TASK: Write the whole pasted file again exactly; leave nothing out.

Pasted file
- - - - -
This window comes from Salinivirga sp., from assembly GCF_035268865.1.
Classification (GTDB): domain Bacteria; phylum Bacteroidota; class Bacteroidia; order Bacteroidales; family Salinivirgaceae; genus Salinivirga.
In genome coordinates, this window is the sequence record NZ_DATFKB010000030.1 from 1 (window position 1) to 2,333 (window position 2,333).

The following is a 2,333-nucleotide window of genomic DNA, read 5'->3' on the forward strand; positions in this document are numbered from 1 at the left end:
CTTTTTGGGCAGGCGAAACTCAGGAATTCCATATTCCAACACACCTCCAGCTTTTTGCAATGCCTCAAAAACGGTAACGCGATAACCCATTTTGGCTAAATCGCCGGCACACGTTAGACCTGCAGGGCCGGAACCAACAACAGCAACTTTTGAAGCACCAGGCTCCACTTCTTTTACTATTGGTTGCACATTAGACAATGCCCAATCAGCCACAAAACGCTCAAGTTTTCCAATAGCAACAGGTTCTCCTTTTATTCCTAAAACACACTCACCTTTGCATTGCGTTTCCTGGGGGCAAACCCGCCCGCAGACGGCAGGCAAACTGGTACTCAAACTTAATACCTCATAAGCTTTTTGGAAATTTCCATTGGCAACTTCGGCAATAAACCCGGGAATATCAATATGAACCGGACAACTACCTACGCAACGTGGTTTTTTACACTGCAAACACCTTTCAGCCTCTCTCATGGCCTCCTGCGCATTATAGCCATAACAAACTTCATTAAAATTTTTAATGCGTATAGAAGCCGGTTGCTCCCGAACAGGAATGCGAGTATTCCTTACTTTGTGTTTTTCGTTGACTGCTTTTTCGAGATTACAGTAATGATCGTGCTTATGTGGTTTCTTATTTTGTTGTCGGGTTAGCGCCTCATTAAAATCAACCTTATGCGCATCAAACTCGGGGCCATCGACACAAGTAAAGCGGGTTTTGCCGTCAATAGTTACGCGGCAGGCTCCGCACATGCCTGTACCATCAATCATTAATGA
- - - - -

This window comes from Salinivirga sp., from assembly GCF_035268865.1.
Classification (GTDB): domain Bacteria; phylum Bacteroidota; class Bacteroidia; order Bacteroidales; family Salinivirgaceae; genus Salinivirga.
In genome coordinates, this window is the sequence record NZ_DATFKB010000030.1 from 1 (window position 1) to 2,333 (window position 2,333).

The following is a 2,333-nucleotide window of genomic DNA, read 5'->3' on the forward strand; positions in this document are numbered from 1 at the left end:
CTTTTTGGGCAGGCGAAACTCAGGAATTCCATATTCCAACACACCTCCAGCTTTTTGCAATGCCTCAAAAACGGTAACGCGATAACCCATTTTGGCTAAATCGCCGGCACACGTTAGACCTGCAGGGCCGGAACCAACAACAGCAACTTTTGAAGCACCAGGCTCCACTTCTTTTACTATTGGTTGCACATTAGACAATGCCCAATCAGCCACAAAACGCTCAAGTTTTCCAATAGCAACAGGTTCTCCTTTTATTCCTAAAACACACTCACCTTTGCATTGCGTTTCCTGGGGGCAAACCCGCCCGCAGACGGCAGGCAAACTGGTACTCAAACTTAATACCTCATAAGCTTTTTGGAAATTTCCATTGGCAACTTCGGCAATAAACCCGGGAATATCAATATGAACCGGACAACTACCTACGCAACGTGGTTTTTTACACTGCAAACACCTTTCAGCCTCTCTCATGGCCTCCTGCGCATTATAGCCATAACAAACTTCATTAAAATTTTTAATGCGTATAGAAGCCGGTTGCTCCCGAACAGGAATGCGAGTATTCCTTACTTTGTGTTTTTCGTTGACTGCTTTTTCGAGATTACAGTAATGATCGTGCTTATGTGGTTTCTTATTTTGTTGTCGGGTTAGCGCCTCATTAAAATCAACCTTATGCGCATCAAACTCGGGGCCATCGACACAAGTAAAGCGGGTTTTGCCGTCAATAGTTACGCGGCAGGCTCCGCACATGCCTGTACCATCAATCATTAATGA